Matt has launched legal action to try and help his son with the treatment (Picture: SWNS)
A dad fears his five-year-old epileptic son will now die because he cannot afford to pay £1,000 a month for lifesaving cannabis.
Matt Hughes, from Norwich, was forced to turn to a private doctor because the NHS wouldn’t prescribe medical cannabis to try and prevent his son’s seizures.
His son Charlie was suffering from 120 seizures a day until medical cannabis gave him his life back.
Matt and his wife Ali Hughes were paying £1,000 a month for Bedralite from Holland before briefly turning to a cheaper substitute.
They have now been told they will have to return to paying £1,000 which they can no longer afford.
Matt Hughes with his son Charlie (Picture: SWNS)
Charlie takes the drug to help with seizures he has on a daily basis (Picture: SWNS)
IT specialist Matt, 43, from Norwich, Norfolk, said: ‘I feel broken. I haven’t slept at all.
‘We’re just trying to get our heads around it and figure out what to do next.
‘Within six months of Charlie starting Bedrolite two years ago, there was an 85 per cent decrease in Charlie’s seizures.
‘His quality of life had transformed on this drug.
‘For the first time he was alert, awake, he was coming back to us.
‘He was interacting with us in his own way, with conversations and his surroundings.
‘Now his life is in danger because the MHRA won’t allow us to get any cheaper version of the drug.’
At 10 weeks old Charlie started spasming, which quickly turned into nearly constant seizures.
After trying seven different medications, a keto diet and exploring the option of brain surgery, the Hughes’ were out of options until they found medical cannabis.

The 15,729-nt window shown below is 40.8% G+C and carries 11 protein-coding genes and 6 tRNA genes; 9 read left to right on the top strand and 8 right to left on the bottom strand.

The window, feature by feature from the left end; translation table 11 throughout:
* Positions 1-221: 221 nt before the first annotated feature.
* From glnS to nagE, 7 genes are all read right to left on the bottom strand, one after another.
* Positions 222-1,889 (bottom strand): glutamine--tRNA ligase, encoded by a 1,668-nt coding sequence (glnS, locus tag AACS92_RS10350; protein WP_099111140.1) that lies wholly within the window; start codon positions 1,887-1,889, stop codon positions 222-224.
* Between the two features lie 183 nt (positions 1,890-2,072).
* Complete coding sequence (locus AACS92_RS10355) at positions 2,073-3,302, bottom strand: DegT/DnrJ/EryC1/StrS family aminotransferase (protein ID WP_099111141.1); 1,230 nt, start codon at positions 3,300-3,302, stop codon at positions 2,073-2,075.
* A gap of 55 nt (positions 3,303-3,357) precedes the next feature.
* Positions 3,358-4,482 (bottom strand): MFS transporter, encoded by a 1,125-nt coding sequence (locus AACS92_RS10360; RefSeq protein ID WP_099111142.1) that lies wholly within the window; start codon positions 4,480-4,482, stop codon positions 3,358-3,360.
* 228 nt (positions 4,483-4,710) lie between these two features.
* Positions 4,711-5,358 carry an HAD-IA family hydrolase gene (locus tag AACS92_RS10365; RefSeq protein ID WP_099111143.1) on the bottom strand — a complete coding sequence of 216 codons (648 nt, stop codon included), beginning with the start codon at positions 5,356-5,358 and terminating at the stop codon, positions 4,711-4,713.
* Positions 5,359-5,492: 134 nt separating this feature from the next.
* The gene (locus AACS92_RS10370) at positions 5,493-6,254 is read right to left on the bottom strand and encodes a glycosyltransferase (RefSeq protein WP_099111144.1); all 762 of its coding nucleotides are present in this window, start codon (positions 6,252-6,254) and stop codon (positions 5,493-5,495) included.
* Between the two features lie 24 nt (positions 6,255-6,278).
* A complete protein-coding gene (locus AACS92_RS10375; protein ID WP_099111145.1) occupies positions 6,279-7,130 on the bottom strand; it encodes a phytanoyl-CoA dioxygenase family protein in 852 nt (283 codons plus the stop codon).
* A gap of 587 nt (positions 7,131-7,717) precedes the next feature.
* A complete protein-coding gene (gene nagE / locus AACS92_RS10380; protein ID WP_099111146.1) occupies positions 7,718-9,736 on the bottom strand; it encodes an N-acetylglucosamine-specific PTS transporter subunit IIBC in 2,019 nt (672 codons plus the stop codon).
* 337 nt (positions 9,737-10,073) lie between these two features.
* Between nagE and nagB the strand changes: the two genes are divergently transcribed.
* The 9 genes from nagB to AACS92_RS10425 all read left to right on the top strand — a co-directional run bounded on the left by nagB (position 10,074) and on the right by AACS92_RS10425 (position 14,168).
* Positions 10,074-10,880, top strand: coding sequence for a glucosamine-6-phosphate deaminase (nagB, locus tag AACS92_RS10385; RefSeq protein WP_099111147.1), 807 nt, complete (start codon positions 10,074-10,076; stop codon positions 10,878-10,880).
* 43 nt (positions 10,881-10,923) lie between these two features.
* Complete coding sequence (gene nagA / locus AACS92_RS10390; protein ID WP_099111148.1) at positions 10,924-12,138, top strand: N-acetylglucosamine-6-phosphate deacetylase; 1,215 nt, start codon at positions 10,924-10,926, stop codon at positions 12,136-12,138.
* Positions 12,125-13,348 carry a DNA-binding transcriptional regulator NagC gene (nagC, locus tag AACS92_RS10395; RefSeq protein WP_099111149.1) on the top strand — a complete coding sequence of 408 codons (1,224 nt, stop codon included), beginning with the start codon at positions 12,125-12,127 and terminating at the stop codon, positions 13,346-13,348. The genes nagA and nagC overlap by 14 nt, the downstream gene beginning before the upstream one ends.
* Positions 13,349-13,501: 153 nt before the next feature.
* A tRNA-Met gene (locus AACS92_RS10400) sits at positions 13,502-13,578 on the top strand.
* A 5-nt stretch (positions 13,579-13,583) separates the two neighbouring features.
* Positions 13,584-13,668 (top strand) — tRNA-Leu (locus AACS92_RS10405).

Medical cannabis is a broad term used to describe oils, tablets and sprays that include cannabis and are made by pharmaceutical companies.
Having started on Bedrolite which costs £1,000 per month, they then switched to a cheaper medication for £600 a month called Celixir20 from Israel.
At the start of this month the Hughes’ were told their private physician will no longer prescribe Celixir20 due to the Medicines and Healthcare products Regulatory Agency (MHRA) forcing him to take full liability for the drug.
This is because Celixir20 is made to Israel’s health standards rather than EU.
Now the Hughes’ are faced with the prospect of taking their son off the drug which has transformed his life because they can no longer afford the more expensive version.
Charlie was diagnosed with infantile spasms which is a catastrophic form of epilepsy (Picture: SWNS)
Charlie has around 120 seizures a day when he doesn’t take the drug (Picture: SWNS)
Charlie’s seizures would return which can cause damage to the brain.
Matt said: ‘I cannot put into words how it feels. My wife is still impacted by how difficult things used to be before medical cannabis.
‘Her mental health went downhill, she can’t stand seeing other children have seizures or go into hospitals.
‘Charlie is nearly walking, he’s started school but his learning could end as the seizures wipe his memory.
‘Next year he will be back in intensive care if things don’t change.’
The couple has already moved into a bungalow to help with Charlie’s access needs, getting a bigger mortgage and paying for private therapies.
Matt said: ‘There’s so much more to raising a child than just the medicine.
‘We have both been able to return to work thanks to the medical cannabis meaning Charlie can be in school.
‘Many families can’t afford respite care or holidays because of the costs involved.’
The Hughes’ launched a legal challenge against the National Institute for Health and Care Excellence (NICE) after their NHS clinicians were unable to prescribe cannabis.
According to NICE, there is not enough evidence to prescribe cannabis-based medicines for severe epilepsy.
After the Hughes’ legal challenge, NICE clarified the guidance to add there was ‘no recommendation against the use of cannabis-based medical products’.
Matt said: ‘Doctors are too scared to prescribe.
‘The NHS and BPNA should be considering a harm reduction approach to prescribing unlicensed cannabis medicines rather than forcing families to other routes.
‘As a parent I feel completely helpless. We are in absolute despair.’
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